Travel Video Gear: Putting Together a Run-and-Gun Travel Video Kit

Since starting up Hilah Cooking, we’ve been very careful about keeping our production costs low. I am a firm believer in low-overhead and zero debt, so we try to keep our gear as minimal as possible.

We started out with a camcorder we had laying around and our only real upgrade was gear we won from YouTube. But when we lined up the deal to do Hilah’s Texas Kitchen, I knew it was time to (hopefully wisely) invest in a little more gear. This is still a micro-budget project, but we needed a little more firepower. I would be a one-person crew, and we would be shooting in awkward situations with very tight time frames.

My goal was to put together a run-and-gun travel video kit that would be easy to transport and allow me to shoot really fast whenever the opportunities presented themselves. This is the package I put together and it’s worked really well for me so far.

LowePro X200 Rolling Camera Bag

I wanted something that could hold safely transport all of our gear and was easy to use in the field. This bag has been incredible. I’ve always been devoted to Pelican cases in the past, but I ended up with a bunch of cases holding individual pieces of gear. This case let me jam everything I needed into one bag with wheels. It even has a kickstand so if you’re on location you can set it up at a tilt and easily access whatever you need. Even though I’ve only had it since the beginning of the year, it’s seen some serious miles and been in some rough situations. It’s still in great shape and has done an awesome job of protecting the gear inside.

Canon XF100 Camcorder

Buying a small sensor camcorder in this new age of DSLR video seems very old fashioned, but I needed something for run-and-gun shooting. The XF100 has been great. It’s small, has XLR inputs and shoots great images (once you take the time to figure out the picture profiles). I use this primarily for the interviews where we are following people around kitchens or other locations. The real unexpected joy of this camera has been the 4:2:2 50Mbps Codec. In post this footage feels very thick (in a good way). You can do a lot of color correction without the image ever breaking down. My only real complaint with this camera is that it doesn’t have dedicated focus and zoom rings. Instead, they’re combined into one ring and there is a switch to toggle it back and forth.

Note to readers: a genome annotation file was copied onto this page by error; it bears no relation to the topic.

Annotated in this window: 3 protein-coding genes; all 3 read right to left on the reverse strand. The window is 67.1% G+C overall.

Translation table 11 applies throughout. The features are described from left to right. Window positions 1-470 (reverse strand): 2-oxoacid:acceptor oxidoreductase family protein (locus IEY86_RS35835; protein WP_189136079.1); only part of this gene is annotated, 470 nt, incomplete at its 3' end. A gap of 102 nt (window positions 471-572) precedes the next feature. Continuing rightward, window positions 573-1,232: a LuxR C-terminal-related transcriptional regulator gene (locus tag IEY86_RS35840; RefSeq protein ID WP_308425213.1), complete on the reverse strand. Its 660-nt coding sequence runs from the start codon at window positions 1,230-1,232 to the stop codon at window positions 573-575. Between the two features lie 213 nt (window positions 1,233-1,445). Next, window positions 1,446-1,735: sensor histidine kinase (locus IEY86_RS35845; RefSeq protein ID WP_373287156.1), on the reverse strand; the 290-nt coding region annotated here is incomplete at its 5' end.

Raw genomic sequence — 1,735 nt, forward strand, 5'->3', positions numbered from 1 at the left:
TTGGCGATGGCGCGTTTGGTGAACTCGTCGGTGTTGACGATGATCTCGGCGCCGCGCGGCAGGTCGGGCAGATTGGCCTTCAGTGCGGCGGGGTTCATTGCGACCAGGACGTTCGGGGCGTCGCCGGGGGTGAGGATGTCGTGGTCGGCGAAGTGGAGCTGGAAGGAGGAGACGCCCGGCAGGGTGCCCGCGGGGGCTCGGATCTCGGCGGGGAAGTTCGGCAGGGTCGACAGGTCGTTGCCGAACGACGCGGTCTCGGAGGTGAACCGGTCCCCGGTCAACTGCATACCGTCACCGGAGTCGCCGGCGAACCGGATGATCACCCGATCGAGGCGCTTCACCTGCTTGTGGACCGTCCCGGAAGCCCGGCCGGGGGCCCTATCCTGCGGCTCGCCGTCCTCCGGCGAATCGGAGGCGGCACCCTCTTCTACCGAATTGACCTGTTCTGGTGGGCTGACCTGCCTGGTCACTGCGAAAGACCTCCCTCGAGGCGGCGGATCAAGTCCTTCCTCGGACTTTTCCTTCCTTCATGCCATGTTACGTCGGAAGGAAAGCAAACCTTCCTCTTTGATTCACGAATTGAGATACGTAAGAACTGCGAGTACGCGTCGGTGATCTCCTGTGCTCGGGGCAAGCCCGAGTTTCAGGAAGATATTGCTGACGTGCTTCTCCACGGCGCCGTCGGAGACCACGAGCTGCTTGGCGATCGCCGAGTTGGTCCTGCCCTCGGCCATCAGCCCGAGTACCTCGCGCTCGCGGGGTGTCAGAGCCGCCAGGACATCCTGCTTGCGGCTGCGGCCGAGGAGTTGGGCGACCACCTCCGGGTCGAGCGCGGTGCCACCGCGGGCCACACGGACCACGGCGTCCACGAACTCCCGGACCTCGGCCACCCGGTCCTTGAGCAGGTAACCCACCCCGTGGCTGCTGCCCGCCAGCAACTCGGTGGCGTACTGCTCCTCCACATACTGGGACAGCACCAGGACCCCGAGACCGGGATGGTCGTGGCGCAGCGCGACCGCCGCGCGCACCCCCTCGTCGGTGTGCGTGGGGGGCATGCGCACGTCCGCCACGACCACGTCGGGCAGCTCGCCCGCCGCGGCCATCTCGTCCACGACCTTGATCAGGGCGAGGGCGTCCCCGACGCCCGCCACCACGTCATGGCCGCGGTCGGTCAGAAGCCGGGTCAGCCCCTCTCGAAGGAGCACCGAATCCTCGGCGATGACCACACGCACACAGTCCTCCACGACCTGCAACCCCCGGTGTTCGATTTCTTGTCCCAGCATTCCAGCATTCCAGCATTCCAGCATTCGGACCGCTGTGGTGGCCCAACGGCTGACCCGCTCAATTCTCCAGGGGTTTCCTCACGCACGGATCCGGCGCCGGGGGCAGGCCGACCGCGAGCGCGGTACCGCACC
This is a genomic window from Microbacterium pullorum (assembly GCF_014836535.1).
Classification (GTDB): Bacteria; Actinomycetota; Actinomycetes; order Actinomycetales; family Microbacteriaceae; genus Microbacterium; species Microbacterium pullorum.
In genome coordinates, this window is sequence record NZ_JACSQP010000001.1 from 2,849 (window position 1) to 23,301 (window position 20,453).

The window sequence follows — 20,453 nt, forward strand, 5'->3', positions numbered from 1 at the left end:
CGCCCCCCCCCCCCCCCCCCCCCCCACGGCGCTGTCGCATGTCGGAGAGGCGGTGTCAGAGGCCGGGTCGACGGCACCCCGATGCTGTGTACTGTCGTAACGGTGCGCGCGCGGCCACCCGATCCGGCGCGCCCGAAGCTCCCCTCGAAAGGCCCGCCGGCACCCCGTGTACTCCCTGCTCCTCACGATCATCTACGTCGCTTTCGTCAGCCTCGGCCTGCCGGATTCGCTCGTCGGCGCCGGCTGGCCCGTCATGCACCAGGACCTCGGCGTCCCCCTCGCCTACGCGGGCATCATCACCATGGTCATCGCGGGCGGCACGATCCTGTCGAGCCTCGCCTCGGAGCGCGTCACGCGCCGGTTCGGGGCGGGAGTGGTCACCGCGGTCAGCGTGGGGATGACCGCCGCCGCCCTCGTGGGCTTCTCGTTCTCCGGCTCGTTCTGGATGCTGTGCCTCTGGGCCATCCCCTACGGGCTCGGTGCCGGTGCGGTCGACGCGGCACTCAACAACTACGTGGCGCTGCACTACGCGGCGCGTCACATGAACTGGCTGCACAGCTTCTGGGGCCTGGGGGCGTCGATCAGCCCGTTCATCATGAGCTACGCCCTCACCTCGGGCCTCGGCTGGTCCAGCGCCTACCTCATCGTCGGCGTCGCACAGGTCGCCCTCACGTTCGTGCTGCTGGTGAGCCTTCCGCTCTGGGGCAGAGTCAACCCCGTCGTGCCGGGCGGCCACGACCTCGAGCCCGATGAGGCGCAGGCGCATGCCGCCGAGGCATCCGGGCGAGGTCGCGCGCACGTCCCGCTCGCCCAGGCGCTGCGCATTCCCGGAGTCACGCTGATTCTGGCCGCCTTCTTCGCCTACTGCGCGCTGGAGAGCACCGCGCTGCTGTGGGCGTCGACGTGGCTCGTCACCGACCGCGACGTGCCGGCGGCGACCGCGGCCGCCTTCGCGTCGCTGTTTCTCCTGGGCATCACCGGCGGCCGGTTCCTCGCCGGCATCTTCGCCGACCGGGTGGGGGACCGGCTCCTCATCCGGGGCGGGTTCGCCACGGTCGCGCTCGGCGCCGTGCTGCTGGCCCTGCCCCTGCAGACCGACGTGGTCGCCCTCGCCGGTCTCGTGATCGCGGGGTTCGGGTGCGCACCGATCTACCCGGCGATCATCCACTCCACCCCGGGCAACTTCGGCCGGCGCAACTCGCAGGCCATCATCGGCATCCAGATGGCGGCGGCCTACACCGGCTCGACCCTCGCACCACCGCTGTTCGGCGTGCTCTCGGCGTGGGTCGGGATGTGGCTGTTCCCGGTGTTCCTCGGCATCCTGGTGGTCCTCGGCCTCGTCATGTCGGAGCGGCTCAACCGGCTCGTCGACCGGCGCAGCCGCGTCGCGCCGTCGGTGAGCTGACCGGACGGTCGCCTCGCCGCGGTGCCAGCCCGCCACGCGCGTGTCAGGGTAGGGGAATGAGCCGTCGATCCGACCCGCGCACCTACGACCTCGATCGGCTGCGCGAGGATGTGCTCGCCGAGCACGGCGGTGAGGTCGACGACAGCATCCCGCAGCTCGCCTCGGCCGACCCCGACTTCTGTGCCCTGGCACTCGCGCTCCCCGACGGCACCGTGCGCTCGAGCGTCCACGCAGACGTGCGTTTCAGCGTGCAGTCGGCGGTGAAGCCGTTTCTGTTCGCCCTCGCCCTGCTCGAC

Rotolight LED Light

This is a little round light that you can mount via hot shoe or directly onto a shotgun mic. The design is kind of weird and clunky but it’s really come in handy in a couple of dark locations. It’s not very powerful, but it’s enough to add a little light to your subjects. (TIP: If you’re shooting in a smoky BBQ pit, this is not going to be enough light.)

Sennheiser Wireless Lav System

For almost three years, I very proudly used only a $20 wired lavalier mic. We upgraded to this Sennheiser wireless kit a few months ago. It was the first time we actually bought new gear. This is pretty expensive, so it was a big deal. Thankfully, switching to this wireless kit has been absolutely life changing. I can’t recommend it highly enough. In fact, when we were commissioned to produce a series of kids cooking videos, I bought a second kit so I could mic both people. For most of our travel shoots, we just leave Hilah miked up and start rolling when a good situation presents itself.

Rode NTG1 Shotgun Mic

I use this to record a second channel when I’m shooting with the XF100. I just turn it on and try to make sure the levels don’t go too hot. For our first batch of shoots we only had one wireless mic so I relied on this to get the vocals for whoever Hilah was talking to. I’ve been happy with it so far but haven’t had time to mix the sound on these videos yet.

Canon 60D

This is the same camera we’ve been using for quite awhile. I wasn’t crazy about shooting video on it at first, but I realized on our first trip that I’ve really fallen in love with this camera. I thought I would primarily use the XF100 but if it was a shot that didn’t require tricky focus pulls, I kept coming back to the 60D.

There are some other odds and ends packed into the case – including a MacBook Air – so this really gave me a complete production kit in a rolling case. Not pictured here are a couple of Manfrotto tripods, but other than that all the gear we used to make the travel show is in the photo above and it’s worked out great. The only things I’ll definitely be adding before our next trip are some ND and Polarizing filters.

Now that I’ve geeked out about all of this gear, I’m excited to get back on the road and back to shooting!

NOTE: I want to thank Mark Shea at for his helpful posts on lightweight travel gear.

I’d love to hear what YOU are using to make your videos. Also, am I missing out on anything obvious pieces of gear that would increase my either production quality or overall quality of life? Let me know in the comments below!

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